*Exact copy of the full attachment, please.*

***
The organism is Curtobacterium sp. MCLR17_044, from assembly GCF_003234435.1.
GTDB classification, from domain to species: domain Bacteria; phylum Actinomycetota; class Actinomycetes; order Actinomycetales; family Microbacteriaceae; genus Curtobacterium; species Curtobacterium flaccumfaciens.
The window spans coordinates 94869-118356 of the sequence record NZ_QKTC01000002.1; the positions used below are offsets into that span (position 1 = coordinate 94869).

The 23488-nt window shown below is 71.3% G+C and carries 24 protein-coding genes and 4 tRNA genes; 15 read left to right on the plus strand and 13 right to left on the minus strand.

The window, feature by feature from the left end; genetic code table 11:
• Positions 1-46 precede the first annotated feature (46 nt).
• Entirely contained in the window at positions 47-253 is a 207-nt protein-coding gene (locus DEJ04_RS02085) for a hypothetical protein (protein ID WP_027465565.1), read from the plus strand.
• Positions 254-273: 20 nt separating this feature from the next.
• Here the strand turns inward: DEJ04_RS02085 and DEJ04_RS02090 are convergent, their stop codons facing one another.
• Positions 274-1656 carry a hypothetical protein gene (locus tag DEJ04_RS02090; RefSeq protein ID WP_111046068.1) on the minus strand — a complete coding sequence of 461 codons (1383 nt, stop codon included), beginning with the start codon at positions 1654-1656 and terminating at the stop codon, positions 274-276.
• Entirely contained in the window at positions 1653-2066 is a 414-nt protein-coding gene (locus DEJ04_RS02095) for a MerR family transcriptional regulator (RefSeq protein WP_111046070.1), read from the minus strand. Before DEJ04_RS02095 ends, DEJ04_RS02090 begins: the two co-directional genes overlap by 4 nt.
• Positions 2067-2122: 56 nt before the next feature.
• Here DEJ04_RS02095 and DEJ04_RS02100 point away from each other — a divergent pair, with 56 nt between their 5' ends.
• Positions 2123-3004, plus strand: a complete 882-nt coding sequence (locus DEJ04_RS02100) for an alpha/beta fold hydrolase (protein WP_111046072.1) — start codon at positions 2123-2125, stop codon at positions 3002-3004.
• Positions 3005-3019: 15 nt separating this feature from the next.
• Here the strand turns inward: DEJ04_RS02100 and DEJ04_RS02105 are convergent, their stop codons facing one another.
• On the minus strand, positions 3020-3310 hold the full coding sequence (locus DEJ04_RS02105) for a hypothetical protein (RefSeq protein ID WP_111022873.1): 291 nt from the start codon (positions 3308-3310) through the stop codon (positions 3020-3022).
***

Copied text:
The organism is Curtobacterium sp. MCLR17_044, from assembly GCF_003234435.1.
GTDB classification, from domain to species: domain Bacteria; phylum Actinomycetota; class Actinomycetes; order Actinomycetales; family Microbacteriaceae; genus Curtobacterium; species Curtobacterium flaccumfaciens.
The window spans coordinates 94869-118356 of the sequence record NZ_QKTC01000002.1; the positions used below are offsets into that span (position 1 = coordinate 94869).

The 23488-nt window shown below is 71.3% G+C and carries 24 protein-coding genes and 4 tRNA genes; 15 read left to right on the plus strand and 13 right to left on the minus strand.

The window, feature by feature from the left end; genetic code table 11:
• Positions 1-46 precede the first annotated feature (46 nt).
• Entirely contained in the window at positions 47-253 is a 207-nt protein-coding gene (locus DEJ04_RS02085) for a hypothetical protein (protein ID WP_027465565.1), read from the plus strand.
• Positions 254-273: 20 nt separating this feature from the next.
• Here the strand turns inward: DEJ04_RS02085 and DEJ04_RS02090 are convergent, their stop codons facing one another.
• Positions 274-1656 carry a hypothetical protein gene (locus tag DEJ04_RS02090; RefSeq protein ID WP_111046068.1) on the minus strand — a complete coding sequence of 461 codons (1383 nt, stop codon included), beginning with the start codon at positions 1654-1656 and terminating at the stop codon, positions 274-276.
• Entirely contained in the window at positions 1653-2066 is a 414-nt protein-coding gene (locus DEJ04_RS02095) for a MerR family transcriptional regulator (RefSeq protein WP_111046070.1), read from the minus strand. Before DEJ04_RS02095 ends, DEJ04_RS02090 begins: the two co-directional genes overlap by 4 nt.
• Positions 2067-2122: 56 nt before the next feature.
• Here DEJ04_RS02095 and DEJ04_RS02100 point away from each other — a divergent pair, with 56 nt between their 5' ends.
• Positions 2123-3004, plus strand: a complete 882-nt coding sequence (locus DEJ04_RS02100) for an alpha/beta fold hydrolase (protein WP_111046072.1) — start codon at positions 2123-2125, stop codon at positions 3002-3004.
• Positions 3005-3019: 15 nt separating this feature from the next.
• Here the strand turns inward: DEJ04_RS02100 and DEJ04_RS02105 are convergent, their stop codons facing one another.
• On the minus strand, positions 3020-3310 hold the full coding sequence (locus DEJ04_RS02105) for a hypothetical protein (RefSeq protein ID WP_111022873.1): 291 nt from the start codon (positions 3308-3310) through the stop codon (positions 3020-3022).